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How to Reduce Soft & Hard Email Bounce Rates

Any email that is received by the recipient server but runs into an error before making it to the receiver’s inbox is known as email bounce. In a layman’s term, it would mean that it bounced back to the sender, rather than going to the inbox of the intended receiver.

There are two types of bounces: hard and soft. When the address is invalid, the email would never reach the recipient’s inbox, that is a permanent failure, this is a hard bounce. On the other hand, a soft bounce is the one that might briefly encounter an issue, but there is still a possibility that the email might get delivered sometimes later in the day. 

Let’s say you send 100,000 emails, and around 1000 of them bounce back that means, 1% is the bounce rate. The number of bounced emails should be divided by the number of sent emails to calculate this. Although there are several factors like the industry type, sending practices and volume, that will affect the bounce rates. Like for example, marketing emails will have higher bounce rates than transactional mail. Experts do suggest that a balanced approach towards this should be adopted, and anything above 2% bounce rate should be unnerving.

Hard bounces can be a result of either blocked delivery from the receiver’s email server. Or merely a nonexistent domain or an email address. Soft bounces can occur because of an overcrowded inbox, or the server might be down, or maybe the length of the email is considerably considerable.

Bounce rates can be drastically reduced by following the tips mentioned below:

  • Keep an updated list of emails. That will ensure you have the right kind of audience with you. You’ll have to put in the effort to keep a healthy list actively. 
  • Many in the industry lose sleep at the idea of double opt-ins for getting a genuine email marketing list. The mere thought of losing 20% of those registrations can be frightening. But, most are more likely to bounce anyway.
  • Keeping a list of clean, authentic subscribers is much more valuable than having 10 times as many who are just a click away from marking you as spam.
  • Consistently send non-spam emails to gain their trust.
  • Purchasing an email list means there will be lots of hard and soft bounces. Never do that! Ideally, you should have a list of people who have willingly opted to receive emails from your brand’s side.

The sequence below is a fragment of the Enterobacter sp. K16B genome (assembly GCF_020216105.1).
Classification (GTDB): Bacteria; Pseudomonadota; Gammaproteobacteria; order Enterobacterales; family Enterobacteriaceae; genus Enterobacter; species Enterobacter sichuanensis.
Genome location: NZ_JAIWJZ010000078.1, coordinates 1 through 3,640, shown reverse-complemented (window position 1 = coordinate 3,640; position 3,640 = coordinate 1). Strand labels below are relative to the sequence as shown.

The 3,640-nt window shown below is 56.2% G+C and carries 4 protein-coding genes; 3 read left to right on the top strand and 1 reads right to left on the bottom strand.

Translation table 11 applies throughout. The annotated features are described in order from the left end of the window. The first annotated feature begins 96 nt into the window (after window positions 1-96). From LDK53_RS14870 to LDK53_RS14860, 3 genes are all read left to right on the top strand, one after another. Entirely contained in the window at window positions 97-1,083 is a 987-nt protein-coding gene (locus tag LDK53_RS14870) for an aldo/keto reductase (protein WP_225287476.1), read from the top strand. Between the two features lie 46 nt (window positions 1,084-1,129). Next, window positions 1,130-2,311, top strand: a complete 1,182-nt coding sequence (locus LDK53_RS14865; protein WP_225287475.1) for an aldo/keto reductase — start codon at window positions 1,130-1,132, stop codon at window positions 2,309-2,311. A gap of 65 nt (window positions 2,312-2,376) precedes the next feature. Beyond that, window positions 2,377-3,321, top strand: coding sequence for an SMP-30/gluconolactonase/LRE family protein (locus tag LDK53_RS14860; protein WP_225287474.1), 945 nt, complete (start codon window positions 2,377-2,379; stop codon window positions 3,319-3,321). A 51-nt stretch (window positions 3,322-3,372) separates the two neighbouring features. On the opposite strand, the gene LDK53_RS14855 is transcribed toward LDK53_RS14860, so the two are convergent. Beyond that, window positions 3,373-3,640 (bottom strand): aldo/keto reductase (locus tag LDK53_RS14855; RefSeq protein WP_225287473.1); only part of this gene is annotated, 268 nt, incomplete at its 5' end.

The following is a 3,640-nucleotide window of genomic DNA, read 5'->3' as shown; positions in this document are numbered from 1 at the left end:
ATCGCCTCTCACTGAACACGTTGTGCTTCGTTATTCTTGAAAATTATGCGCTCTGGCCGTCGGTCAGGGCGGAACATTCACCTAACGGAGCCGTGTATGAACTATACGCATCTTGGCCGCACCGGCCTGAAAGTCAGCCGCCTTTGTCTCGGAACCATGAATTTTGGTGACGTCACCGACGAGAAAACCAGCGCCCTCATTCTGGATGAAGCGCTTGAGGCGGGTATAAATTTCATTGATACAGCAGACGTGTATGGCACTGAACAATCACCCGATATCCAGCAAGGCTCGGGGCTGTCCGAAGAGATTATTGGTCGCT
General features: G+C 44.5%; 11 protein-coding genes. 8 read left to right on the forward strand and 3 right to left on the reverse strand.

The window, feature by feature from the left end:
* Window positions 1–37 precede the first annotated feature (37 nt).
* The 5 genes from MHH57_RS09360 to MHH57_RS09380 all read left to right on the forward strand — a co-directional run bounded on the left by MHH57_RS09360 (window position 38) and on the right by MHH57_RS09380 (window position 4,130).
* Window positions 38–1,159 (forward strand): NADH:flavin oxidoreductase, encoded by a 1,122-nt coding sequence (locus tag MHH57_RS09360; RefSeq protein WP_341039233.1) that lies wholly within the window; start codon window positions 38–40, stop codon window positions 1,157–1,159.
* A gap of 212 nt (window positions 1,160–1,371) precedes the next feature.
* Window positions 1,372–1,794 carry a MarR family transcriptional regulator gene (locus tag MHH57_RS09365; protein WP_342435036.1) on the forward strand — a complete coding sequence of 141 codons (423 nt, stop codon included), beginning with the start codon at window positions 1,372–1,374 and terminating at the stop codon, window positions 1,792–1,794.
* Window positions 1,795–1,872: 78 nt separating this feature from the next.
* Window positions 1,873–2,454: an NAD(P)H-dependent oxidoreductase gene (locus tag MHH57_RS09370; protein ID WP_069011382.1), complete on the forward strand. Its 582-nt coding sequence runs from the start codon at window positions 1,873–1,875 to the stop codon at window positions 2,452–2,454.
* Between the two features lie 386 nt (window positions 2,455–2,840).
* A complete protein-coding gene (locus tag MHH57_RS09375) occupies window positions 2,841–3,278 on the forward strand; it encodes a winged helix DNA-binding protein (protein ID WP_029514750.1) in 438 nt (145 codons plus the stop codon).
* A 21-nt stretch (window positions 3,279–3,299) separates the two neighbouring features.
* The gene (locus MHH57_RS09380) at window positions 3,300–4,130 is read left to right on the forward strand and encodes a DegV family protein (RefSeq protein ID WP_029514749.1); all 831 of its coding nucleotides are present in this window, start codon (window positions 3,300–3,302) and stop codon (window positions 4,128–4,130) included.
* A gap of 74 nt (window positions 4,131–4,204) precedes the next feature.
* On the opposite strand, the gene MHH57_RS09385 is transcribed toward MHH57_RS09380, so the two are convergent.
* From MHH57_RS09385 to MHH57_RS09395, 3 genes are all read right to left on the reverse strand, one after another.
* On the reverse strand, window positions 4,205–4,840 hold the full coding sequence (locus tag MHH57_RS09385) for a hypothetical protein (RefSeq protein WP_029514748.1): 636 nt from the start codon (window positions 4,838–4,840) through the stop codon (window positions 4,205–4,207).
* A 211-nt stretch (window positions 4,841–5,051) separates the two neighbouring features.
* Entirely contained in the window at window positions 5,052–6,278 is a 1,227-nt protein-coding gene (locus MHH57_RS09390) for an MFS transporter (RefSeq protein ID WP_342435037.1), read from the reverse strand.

• Get your domain verified; it tells the receiving server that you’re a legitimate sender. 
  • Never send anything to people who haven’t opted for your email willingly. It’s much better to create your list organically. Let the consumers subscribe to it voluntarily, from your website, by opt-in forms or POS interactions. 
  • Let the subscribers pick the types of email marketing content that is relevant for them. After handing them this control, the likelihood of them staying engaged will be sufficient.
  • Develop quality content and engage with email marketing platforms.
  • Identify numeric bounce codes to determine if it’s a hard bounce or a soft bounce.
  • Observe Bounce Rate; have a dedicated monitoring system to get the exact data on how many emails are bouncing. Once you have an accurate picture, it would be pretty easy to assess the situation. 
  • Find appropriate ways to reduce bounce rates of sales emails. Regularly interact with your subscribers, it will help you reduce high bounce rates because you have engaged them and now they keep you on top of all active email addresses.
  • Never use free email domains because they don’t pass the DMARC policy for Yahoo, Gmail, and AOL so a hard bounce can be expected in the future.
  • Get the authentication for your email done; it will help mailbox providers identify that the address where it came from is legitimately from you the sender. The security systems and spam filters that mailbox provider’s use, will determine if the necessary authentication protocols are implemented which will help your legitimate email get to the inbox.


High bounce rates hurt the deliverability of your email. Fortunately, in case of a bounce, you get an error message back, which allows you to discover the problem. All bounces aren’t the same; and it’s good to know different types, what causes each of them, and how to act accordingly. It’s not too difficult to fight against bounce rates, but you’ll have to keep updating your subscriber’s list to avoid data decay. To reach more and inboxes, it is crucial to accept the small percentages of bounces, that will anyway happen and do your part to keep it as low as possible.